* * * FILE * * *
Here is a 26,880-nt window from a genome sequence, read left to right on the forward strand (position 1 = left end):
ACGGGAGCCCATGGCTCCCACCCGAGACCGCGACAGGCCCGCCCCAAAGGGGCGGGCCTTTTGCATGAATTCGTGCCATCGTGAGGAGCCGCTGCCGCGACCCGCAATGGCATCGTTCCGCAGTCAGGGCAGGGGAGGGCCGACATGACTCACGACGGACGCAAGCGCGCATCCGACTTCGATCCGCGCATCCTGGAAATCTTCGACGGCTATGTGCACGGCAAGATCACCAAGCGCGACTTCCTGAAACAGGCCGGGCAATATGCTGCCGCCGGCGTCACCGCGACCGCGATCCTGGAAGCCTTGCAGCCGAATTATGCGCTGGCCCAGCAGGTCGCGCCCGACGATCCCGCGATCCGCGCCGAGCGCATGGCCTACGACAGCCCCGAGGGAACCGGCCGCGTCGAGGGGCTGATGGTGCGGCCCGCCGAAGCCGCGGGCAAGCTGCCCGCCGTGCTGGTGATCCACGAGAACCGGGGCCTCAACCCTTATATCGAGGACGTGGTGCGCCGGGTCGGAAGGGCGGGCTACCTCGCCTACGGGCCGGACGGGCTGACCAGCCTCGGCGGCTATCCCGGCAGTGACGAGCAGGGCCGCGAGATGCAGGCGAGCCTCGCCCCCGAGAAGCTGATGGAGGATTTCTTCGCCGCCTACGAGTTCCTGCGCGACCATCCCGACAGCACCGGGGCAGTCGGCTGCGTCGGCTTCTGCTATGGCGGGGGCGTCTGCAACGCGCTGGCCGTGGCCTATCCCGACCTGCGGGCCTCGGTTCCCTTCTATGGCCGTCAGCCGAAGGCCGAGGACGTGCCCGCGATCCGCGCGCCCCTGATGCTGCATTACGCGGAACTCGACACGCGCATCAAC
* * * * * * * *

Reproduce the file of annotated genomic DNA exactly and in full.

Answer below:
Here is a 26,880-nt window from a genome sequence, read left to right on the forward strand (position 1 = left end):
ACGGGAGCCCATGGCTCCCACCCGAGACCGCGACAGGCCCGCCCCAAAGGGGCGGGCCTTTTGCATGAATTCGTGCCATCGTGAGGAGCCGCTGCCGCGACCCGCAATGGCATCGTTCCGCAGTCAGGGCAGGGGAGGGCCGACATGACTCACGACGGACGCAAGCGCGCATCCGACTTCGATCCGCGCATCCTGGAAATCTTCGACGGCTATGTGCACGGCAAGATCACCAAGCGCGACTTCCTGAAACAGGCCGGGCAATATGCTGCCGCCGGCGTCACCGCGACCGCGATCCTGGAAGCCTTGCAGCCGAATTATGCGCTGGCCCAGCAGGTCGCGCCCGACGATCCCGCGATCCGCGCCGAGCGCATGGCCTACGACAGCCCCGAGGGAACCGGCCGCGTCGAGGGGCTGATGGTGCGGCCCGCCGAAGCCGCGGGCAAGCTGCCCGCCGTGCTGGTGATCCACGAGAACCGGGGCCTCAACCCTTATATCGAGGACGTGGTGCGCCGGGTCGGAAGGGCGGGCTACCTCGCCTACGGGCCGGACGGGCTGACCAGCCTCGGCGGCTATCCCGGCAGTGACGAGCAGGGCCGCGAGATGCAGGCGAGCCTCGCCCCCGAGAAGCTGATGGAGGATTTCTTCGCCGCCTACGAGTTCCTGCGCGACCATCCCGACAGCACCGGGGCAGTCGGCTGCGTCGGCTTCTGCTATGGCGGGGGCGTCTGCAACGCGCTGGCCGTGGCCTATCCCGACCTGCGGGCCTCGGTTCCCTTCTATGGCCGTCAGCCGAAGGCCGAGGACGTGCCCGCGATCCGCGCGCCCCTGATGCTGCATTACGCGGAACTCGACACGCGCATCAAC